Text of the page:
Equality, diversity and inclusion partner, Brighton

Growing up, I always wanted to help people and I liked solving problems – two things I suspect are common to most lawyers. But I wasn’t always sure that being a lawyer was the path for me. I considered a career in charity, as I felt strongly that unfairness and inequality should be called out and that those who could help others, should. 

Samantha Dickinson

My route into law followed the traditional path of degree followed by the Legal Practice Course. Although I did take a break in between to do a master’s in criminology and then go travelling. When I started my career I focused on learning the skills needed to become a great solicitor and then on moving up to associate and then partner.

While we are busy living we often lose sight of what first motivated us to start the journey. When offered the chance to become the equality, diversity and inclusion partner at Mayo Wynne Baxter in 2019, I jumped at the opportunity to continue practising law while helping to make a difference in a broader sense. The firm had supported the Social Mobility Business Partnership for a few years and I was keen to use that as a springboard to push EDI up the agenda and ensure it underpins all that we do.

We are building a culture of diversity and inclusion across the firm and looking at how we can enhance social mobility in the profession. We continue to reflect on and address how bias affects all of us and the decisions we make. We are also reaching out to colleges and universities to provide careers advice and mentoring to people from underrepresented communities, as well as putting together work experience opportunities so that a wider group of young people can access placements that traditionally they may have felt were unavailable.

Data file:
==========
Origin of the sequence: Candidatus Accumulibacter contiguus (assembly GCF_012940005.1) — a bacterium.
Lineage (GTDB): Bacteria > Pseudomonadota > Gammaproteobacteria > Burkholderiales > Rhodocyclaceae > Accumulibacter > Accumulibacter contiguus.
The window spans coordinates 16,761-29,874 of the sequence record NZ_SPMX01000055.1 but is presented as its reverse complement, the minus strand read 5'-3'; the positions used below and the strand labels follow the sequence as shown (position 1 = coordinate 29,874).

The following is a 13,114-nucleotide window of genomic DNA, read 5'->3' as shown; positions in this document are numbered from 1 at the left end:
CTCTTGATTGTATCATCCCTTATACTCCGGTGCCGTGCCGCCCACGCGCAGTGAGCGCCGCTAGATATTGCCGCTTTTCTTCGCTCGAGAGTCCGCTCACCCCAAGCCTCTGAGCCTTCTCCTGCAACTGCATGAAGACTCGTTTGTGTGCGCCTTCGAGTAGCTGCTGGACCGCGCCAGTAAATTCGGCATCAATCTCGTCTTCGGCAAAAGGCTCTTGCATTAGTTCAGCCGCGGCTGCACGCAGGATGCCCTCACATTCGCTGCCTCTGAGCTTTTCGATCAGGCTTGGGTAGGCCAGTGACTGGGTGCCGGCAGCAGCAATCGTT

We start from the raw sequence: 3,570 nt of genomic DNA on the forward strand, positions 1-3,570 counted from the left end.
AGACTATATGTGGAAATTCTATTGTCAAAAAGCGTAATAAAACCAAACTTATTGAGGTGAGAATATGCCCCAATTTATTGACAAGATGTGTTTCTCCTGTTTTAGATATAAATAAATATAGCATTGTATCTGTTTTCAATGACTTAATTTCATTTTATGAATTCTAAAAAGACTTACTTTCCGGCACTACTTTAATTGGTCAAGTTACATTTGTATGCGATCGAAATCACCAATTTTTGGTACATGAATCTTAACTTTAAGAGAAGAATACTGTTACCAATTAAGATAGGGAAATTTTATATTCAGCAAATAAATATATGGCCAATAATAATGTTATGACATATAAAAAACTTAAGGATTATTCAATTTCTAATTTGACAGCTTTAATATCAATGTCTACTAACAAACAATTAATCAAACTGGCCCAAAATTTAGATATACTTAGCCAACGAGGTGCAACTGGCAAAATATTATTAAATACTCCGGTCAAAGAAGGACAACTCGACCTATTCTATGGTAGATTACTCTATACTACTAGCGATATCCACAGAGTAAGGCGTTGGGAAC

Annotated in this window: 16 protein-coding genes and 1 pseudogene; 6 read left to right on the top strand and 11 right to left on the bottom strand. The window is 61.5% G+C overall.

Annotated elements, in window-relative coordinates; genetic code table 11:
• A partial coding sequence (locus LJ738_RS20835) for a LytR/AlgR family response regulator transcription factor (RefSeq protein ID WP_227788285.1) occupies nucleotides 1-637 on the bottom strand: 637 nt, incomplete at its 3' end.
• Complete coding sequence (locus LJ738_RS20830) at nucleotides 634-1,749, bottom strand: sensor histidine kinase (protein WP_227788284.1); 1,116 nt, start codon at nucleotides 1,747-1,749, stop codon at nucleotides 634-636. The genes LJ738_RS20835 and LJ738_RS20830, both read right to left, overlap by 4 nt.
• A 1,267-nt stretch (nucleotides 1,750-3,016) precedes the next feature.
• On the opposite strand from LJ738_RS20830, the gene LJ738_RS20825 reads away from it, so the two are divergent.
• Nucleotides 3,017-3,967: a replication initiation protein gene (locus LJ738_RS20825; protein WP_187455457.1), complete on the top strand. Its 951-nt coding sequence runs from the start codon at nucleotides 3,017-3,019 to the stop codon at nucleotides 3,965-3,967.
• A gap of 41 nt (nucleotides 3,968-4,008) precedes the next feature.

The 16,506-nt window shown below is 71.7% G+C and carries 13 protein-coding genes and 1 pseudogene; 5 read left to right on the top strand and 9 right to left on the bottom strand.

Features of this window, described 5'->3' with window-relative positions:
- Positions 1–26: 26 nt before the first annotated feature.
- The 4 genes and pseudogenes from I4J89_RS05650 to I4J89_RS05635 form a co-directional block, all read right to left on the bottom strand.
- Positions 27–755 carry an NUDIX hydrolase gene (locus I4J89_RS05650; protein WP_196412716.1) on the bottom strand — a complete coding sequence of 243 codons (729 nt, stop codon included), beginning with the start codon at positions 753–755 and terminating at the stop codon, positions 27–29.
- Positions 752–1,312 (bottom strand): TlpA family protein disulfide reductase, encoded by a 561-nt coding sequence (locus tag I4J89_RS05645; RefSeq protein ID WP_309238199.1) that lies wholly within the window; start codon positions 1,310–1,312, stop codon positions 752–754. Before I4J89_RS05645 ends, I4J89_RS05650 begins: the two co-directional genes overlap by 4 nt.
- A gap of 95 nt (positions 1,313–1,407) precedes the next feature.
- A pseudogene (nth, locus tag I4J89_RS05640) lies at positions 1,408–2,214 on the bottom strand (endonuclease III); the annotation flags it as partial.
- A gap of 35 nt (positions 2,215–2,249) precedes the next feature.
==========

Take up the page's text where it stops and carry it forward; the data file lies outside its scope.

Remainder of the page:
'Volunteering with an organisation whose mission resonates with me so strongly has given me a better work-life focus by giving me a stronger sense of purpose and self-worth'

It was wanting to make a difference in a wider sense that led me to apply to volunteer at The Survivors Network last year. I’d been overwhelmed with sadness and anger after the rapes and sexually motivated murders of Sarah Everard and Sabina Nessa. When problems seem insurmountable, it is understandable that many of us look away but I felt compelled to do something. The network is a rape crisis charity in Sussex supporting all survivors of sexual violence and abuse. It is a genuine privilege to be part of the organisation.  

After intensive training, I help out on the helpline, providing emotional support to those who want to talk, cry, shout, or simply to be heard and believed. The organisation also has specialist trauma counsellors, peer support groups and trained advisers who provide information and support through the criminal justice system. Being there to listen to survivors can help make things a little bit easier for someone who has been through unimaginable trauma. It is an honour to help empower individuals to reclaim control and to remind them that they truly are survivors.  

Volunteering with an organisation whose mission resonates with me so strongly has given me a better work-life focus by giving me a stronger sense of purpose and self-worth. In turn, this has made me feel more positive, engaged and productive at work. Research shows that acts of kindness make people happier, and we all know that happy and engaged employees means better staff retention – a pressing issue in our industry. Firms that actively support staff to volunteer are building a better workplace culture and strengthening links to their communities.

Volunteering also helps individuals learn the skills they need to deal with new situations and think on their feet. This makes them better at dealing with the variety of problems that a client might have.

I would encourage all solicitors to find something they are passionate about outside law – a cause they have a genuine connection to – and to see what volunteering opportunities are available to support that cause. You might only help out for a couple of hours once or twice a month, but not only will you help make a meaningful change to somebody’s life, you will almost certainly find yourself feeling more fulfilled along the way. If your firm doesn’t have a volunteering policy yet – draft it yourself and kickstart the change.